Um vendedor de cigarros local chamado Joseph Lawende havia passado pela praça com dois amigos pouco antes do assassinato e descreveu ter visto um homem louro de aparência miserável com uma mulher que pode ter sido Eddowes. [52] Os companheiros de Lawende não foram capazes de confirmar sua descrição. [52] Os assassinatos de Stride e Eddowes tornaram-se conhecidos como o "evento duplo". [53] [54]

Uma seção do avental ensanguentado de Eddowes foi encontrada na entrada de um cortiço na Goulston Street, Whitechapel, às 2h55. [55] Uma inscrição em giz na parede diretamente acima deste avental dizia: "Os Juwes são os homens que querem não ser culpado por nada. " [56] Este graffito ficou conhecido como o graffito da Goulston Street. A mensagem parecia implicar que um judeu ou judeus em geral eram responsáveis ​​pela série de assassinatos, mas não está claro se o grafite foi escrito pelo assassino ao soltar o pedaço do avental ou foi meramente acidental e nada a ver com o caso . [57] Esse tipo de graffiti era comum em Whitechapel. O comissário de polícia Charles Warren temeu que o grafite pudesse desencadear motins anti-semitas e ordenou que a escrita fosse apagada antes do amanhecer. [58]

O corpo amplamente mutilado e estripado de Mary Jane Kelly foi encontrado deitado na cama no quarto de solteiro onde ela morava em 13 Miller's Court, perto da Dorset Street, Spitalfields, às 10h45 da sexta-feira, 9 de novembro de 1888. Seu rosto estava " cortado além de todo o reconhecimento ", [59] com a garganta cortada até a coluna e o abdômen quase vazio de seus órgãos. [60] Seu útero, rins e um seio foram colocados sob sua cabeça, e outras vísceras de seu corpo colocadas ao lado de seu pé, [61] sobre a cama e seções de seu abdômen e coxas em uma mesa de cabeceira. O coração estava faltando na cena do crime. [62]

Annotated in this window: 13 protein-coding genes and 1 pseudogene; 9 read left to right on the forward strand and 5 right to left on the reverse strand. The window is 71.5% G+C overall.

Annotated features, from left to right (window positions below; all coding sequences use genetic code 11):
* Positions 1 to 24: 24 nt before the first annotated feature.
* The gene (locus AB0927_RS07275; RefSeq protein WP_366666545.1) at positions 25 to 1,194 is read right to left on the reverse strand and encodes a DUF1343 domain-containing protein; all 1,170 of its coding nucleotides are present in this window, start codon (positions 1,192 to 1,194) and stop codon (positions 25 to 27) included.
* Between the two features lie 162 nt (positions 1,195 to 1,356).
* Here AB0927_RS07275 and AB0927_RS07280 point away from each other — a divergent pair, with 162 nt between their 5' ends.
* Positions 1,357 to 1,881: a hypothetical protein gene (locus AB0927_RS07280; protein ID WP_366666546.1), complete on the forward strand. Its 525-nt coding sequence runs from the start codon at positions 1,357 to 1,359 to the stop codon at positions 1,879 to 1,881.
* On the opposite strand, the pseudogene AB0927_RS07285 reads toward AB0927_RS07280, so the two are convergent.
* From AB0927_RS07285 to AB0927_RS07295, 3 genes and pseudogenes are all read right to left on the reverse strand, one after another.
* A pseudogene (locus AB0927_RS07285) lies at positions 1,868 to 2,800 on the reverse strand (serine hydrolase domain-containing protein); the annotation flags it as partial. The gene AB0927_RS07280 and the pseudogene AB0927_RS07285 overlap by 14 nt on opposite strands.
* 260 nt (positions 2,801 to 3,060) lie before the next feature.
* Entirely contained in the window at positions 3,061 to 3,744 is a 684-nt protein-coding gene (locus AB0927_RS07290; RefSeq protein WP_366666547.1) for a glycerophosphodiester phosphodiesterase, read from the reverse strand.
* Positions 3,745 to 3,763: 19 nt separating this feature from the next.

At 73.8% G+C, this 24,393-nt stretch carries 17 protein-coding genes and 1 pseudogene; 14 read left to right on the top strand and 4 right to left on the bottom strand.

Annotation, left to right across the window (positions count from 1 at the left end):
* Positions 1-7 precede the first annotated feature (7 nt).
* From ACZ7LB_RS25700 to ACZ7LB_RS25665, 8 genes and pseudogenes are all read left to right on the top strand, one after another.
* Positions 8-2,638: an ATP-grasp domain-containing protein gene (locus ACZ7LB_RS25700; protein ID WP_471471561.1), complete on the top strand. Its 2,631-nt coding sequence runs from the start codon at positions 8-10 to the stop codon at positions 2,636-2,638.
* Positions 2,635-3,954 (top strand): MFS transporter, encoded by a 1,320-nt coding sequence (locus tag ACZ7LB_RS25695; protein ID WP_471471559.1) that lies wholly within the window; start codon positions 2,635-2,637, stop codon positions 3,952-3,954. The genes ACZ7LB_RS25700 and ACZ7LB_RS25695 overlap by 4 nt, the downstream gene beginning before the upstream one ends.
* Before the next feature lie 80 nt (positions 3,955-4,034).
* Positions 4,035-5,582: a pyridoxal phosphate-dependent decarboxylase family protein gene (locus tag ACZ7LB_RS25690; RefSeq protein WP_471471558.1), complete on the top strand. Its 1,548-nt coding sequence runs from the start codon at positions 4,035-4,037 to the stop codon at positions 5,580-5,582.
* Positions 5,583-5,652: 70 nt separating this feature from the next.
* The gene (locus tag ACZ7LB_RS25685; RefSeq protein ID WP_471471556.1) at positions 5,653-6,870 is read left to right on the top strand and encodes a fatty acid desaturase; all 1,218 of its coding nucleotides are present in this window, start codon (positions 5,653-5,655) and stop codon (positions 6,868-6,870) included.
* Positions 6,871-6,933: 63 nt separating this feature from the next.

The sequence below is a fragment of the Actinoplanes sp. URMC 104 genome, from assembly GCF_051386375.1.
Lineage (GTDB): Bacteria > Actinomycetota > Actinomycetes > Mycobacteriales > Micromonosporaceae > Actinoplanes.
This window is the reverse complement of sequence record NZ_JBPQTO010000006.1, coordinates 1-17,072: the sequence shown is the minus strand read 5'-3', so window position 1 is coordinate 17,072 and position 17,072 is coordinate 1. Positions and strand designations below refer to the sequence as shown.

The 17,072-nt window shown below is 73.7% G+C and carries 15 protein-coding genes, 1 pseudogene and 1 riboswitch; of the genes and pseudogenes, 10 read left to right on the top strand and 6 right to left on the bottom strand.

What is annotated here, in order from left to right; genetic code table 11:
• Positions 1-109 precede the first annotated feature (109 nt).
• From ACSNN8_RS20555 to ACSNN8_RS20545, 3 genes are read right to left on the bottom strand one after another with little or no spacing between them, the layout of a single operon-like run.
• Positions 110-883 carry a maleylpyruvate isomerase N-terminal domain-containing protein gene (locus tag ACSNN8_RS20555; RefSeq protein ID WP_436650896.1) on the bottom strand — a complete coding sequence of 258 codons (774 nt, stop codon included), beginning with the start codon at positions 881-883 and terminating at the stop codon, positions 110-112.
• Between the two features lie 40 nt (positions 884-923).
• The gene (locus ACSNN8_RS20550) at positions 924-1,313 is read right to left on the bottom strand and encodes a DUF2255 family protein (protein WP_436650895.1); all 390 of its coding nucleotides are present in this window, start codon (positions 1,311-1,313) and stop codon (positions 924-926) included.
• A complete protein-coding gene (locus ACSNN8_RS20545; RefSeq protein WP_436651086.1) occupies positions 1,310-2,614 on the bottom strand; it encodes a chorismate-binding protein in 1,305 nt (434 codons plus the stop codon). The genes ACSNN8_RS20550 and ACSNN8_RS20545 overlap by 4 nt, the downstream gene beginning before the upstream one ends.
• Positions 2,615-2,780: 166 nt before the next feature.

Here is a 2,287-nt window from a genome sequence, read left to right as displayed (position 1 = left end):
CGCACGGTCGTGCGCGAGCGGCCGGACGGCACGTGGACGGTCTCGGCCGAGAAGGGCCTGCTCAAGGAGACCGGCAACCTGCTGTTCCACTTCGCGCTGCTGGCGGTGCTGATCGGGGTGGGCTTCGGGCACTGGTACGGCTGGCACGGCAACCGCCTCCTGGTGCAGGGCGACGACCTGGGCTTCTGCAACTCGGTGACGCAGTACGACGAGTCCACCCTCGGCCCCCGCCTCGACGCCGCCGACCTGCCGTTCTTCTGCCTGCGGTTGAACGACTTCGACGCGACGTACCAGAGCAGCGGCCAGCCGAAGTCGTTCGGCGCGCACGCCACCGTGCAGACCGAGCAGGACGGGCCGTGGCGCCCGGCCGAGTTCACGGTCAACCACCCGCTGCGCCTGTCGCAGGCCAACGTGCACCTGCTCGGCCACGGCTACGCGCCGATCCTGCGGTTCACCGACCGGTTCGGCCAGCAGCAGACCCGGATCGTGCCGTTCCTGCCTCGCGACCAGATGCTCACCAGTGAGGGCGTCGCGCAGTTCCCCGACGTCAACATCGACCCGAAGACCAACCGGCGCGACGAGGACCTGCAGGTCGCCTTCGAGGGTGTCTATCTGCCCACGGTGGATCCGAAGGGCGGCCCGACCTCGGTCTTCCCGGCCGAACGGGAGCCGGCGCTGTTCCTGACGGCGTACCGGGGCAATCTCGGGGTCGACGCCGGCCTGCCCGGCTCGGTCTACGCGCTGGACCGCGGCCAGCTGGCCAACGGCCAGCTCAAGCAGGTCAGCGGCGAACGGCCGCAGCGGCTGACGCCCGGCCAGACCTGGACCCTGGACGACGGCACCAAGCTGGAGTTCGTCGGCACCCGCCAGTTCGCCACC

Várias cinzas encontradas dentro da lareira em 13 Miller's Court sugeriram que o assassino de Kelly havia queimado vários itens combustíveis para iluminar a sala enquanto mutilava seu corpo. Um incêndio recente tinha sido forte o suficiente para derreter a solda entre uma chaleira e seu bico, que havia caído na grade da lareira. [63]

Cada um dos cinco assassinatos canônicos foi perpetrado à noite, em ou perto de um fim de semana, no final de um mês ou uma semana (ou mais) depois. [64] As mutilações tornaram-se cada vez mais graves à medida que a série de assassinatos prosseguia, exceto por Stride, cujo atacante pode ter sido interrompido. [65] Nichols não estava faltando nenhum órgão O útero de Chapman e seções de sua bexiga e vagina foram retiradas Eddowes teve seu útero e rim esquerdo removidos e seu rosto mutilado e o corpo de Kelly foi eviscerado extensivamente, com seu rosto "cortado em todas as direções" e o tecido do pescoço sendo cortado até o osso, embora o coração fosse o único órgão do corpo ausente na cena do crime. [66]

Historicamente, a crença de que esses cinco assassinatos canônicos foram cometidos pelo mesmo perpetrador deriva de documentos contemporâneos que os ligam e excluem outros. [67] Em 1894, Sir Melville Macnaghten, chefe adjunto da polícia metropolitana e chefe do Departamento de Investigação Criminal (CID), escreveu um relatório que afirmava: "o assassino de Whitechapel teve 5 vítimas - e 5 vítimas apenas". [68] Da mesma forma, as cinco vítimas canônicas foram vinculadas em uma carta escrita pelo cirurgião policial Thomas Bond a Robert Anderson, chefe do CID de Londres, em 10 de novembro de 1888. [69]